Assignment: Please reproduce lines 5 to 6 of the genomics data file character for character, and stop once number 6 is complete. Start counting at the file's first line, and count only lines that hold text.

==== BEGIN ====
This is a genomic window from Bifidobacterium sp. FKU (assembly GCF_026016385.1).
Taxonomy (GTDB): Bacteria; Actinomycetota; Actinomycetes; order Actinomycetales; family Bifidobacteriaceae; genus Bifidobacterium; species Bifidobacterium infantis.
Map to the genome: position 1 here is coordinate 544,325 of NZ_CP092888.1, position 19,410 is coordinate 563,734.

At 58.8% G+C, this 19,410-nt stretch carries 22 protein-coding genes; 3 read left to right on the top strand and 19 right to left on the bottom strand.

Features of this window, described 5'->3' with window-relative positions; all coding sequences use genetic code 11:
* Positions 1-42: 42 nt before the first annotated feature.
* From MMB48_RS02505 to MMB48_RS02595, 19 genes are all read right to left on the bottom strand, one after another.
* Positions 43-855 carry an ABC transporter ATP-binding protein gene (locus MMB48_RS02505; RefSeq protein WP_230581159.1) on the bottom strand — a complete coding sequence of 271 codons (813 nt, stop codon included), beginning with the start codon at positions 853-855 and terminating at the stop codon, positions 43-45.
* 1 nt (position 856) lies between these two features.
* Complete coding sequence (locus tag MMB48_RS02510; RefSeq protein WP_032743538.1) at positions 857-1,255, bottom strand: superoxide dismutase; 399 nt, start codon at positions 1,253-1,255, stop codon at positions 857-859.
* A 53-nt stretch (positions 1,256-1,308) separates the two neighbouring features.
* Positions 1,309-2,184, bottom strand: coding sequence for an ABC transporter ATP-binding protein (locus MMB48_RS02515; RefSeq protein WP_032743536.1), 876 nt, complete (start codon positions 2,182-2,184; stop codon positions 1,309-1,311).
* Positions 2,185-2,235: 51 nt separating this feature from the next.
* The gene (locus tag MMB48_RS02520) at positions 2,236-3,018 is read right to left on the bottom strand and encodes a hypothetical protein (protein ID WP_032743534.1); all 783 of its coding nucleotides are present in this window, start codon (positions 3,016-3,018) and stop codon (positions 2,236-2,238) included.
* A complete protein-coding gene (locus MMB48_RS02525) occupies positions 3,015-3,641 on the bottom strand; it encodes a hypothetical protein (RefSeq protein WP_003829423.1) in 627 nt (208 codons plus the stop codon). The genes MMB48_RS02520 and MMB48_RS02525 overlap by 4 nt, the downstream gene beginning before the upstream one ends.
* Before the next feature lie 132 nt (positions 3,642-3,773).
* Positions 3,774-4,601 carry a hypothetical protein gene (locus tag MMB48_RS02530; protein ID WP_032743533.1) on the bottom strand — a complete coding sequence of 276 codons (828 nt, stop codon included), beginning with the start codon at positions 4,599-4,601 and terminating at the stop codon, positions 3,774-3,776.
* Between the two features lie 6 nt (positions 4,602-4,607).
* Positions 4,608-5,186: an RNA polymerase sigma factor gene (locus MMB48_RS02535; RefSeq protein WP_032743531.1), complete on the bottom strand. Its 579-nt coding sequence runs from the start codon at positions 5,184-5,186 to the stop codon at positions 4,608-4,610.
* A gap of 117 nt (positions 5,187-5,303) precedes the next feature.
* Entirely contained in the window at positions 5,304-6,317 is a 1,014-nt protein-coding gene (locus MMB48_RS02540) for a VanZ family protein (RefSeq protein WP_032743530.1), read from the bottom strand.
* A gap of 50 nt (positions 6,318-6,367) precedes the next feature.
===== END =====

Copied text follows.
Features of this window, described 5'->3' with window-relative positions; all coding sequences use genetic code 11:
* Positions 1-42: 42 nt before the first annotated feature.